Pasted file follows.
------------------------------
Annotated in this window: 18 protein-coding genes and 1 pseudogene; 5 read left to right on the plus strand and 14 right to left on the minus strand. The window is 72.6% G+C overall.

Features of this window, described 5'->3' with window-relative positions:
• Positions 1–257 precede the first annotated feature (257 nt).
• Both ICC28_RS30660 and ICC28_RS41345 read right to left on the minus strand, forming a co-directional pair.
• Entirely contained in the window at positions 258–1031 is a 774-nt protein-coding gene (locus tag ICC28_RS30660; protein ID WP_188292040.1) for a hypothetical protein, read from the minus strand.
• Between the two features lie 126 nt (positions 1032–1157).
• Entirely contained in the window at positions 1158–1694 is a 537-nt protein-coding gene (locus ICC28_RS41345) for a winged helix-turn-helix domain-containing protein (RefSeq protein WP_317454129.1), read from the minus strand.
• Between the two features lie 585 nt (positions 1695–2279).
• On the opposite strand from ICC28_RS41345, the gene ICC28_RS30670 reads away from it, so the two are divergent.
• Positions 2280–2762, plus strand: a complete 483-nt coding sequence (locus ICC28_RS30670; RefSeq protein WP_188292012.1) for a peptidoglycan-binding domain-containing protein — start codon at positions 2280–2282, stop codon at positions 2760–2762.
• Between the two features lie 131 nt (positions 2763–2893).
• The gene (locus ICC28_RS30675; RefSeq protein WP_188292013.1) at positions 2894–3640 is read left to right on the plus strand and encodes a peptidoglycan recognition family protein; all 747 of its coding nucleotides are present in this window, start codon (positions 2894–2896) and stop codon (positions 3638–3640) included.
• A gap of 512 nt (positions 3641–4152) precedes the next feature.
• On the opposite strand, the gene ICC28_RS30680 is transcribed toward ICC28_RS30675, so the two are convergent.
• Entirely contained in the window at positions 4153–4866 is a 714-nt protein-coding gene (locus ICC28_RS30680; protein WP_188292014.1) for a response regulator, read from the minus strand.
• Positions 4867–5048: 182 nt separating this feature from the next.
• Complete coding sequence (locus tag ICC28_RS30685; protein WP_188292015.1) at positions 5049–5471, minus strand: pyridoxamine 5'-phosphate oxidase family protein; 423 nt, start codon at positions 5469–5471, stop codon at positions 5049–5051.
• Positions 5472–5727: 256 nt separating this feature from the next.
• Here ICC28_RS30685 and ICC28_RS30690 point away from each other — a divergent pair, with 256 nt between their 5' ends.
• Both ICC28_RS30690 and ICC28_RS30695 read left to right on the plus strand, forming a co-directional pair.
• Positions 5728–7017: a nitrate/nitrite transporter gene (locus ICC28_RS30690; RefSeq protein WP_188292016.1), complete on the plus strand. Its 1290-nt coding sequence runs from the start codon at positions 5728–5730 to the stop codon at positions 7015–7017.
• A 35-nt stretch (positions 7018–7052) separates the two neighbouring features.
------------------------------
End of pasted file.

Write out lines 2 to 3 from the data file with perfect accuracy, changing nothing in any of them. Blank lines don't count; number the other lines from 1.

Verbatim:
Features of this window, described 5'->3' with window-relative positions:
• Positions 1–257 precede the first annotated feature (257 nt).